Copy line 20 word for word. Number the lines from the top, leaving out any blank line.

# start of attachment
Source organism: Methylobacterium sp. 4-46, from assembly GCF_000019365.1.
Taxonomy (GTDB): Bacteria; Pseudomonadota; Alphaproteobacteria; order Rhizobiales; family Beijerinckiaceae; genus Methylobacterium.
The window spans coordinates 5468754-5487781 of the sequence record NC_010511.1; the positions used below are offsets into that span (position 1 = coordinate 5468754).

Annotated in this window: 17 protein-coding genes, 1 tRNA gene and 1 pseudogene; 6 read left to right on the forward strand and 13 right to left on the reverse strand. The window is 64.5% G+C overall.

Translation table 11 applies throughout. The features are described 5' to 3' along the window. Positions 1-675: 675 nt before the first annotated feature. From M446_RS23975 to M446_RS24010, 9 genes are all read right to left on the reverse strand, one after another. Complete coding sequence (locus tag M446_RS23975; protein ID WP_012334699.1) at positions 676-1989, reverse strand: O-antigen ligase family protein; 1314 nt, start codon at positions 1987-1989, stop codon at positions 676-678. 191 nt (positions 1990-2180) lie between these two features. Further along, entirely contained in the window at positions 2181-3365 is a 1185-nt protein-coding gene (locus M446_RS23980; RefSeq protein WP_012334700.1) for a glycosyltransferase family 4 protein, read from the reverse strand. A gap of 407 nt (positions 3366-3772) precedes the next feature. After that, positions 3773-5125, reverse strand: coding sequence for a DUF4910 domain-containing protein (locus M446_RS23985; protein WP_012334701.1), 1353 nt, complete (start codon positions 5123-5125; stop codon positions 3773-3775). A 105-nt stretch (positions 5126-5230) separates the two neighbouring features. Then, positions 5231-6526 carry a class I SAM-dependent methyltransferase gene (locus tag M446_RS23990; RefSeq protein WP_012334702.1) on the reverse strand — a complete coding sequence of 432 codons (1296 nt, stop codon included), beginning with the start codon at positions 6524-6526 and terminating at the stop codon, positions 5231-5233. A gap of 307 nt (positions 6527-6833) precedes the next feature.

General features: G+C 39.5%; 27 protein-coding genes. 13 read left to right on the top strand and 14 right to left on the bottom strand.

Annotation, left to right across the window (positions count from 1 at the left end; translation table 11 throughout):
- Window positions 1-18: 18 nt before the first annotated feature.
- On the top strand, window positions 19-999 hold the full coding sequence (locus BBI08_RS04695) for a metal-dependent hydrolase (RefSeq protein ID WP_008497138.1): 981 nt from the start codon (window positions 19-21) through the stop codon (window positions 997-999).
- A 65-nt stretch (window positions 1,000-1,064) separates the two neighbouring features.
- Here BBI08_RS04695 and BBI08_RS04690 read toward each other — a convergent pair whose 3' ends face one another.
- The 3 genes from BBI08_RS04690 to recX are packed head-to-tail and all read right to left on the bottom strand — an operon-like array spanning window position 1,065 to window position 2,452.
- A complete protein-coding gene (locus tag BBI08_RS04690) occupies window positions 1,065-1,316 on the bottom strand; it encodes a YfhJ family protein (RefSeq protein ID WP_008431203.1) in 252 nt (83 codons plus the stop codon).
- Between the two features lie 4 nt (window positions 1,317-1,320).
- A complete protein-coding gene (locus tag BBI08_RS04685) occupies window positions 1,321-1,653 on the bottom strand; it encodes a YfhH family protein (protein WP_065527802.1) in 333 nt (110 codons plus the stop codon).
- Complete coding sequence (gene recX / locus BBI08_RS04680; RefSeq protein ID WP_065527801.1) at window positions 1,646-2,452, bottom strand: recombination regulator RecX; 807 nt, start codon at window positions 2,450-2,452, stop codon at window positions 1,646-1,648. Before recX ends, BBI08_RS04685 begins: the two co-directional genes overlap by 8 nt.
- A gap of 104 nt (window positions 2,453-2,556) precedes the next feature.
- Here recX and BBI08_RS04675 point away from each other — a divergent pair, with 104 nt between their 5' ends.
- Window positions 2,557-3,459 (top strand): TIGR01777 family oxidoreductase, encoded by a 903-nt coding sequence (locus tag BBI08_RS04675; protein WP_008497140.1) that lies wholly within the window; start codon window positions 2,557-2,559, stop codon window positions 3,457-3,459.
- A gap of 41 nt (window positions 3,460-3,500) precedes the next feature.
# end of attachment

- A gap of 41 nt (window positions 3,460-3,500) precedes the next feature.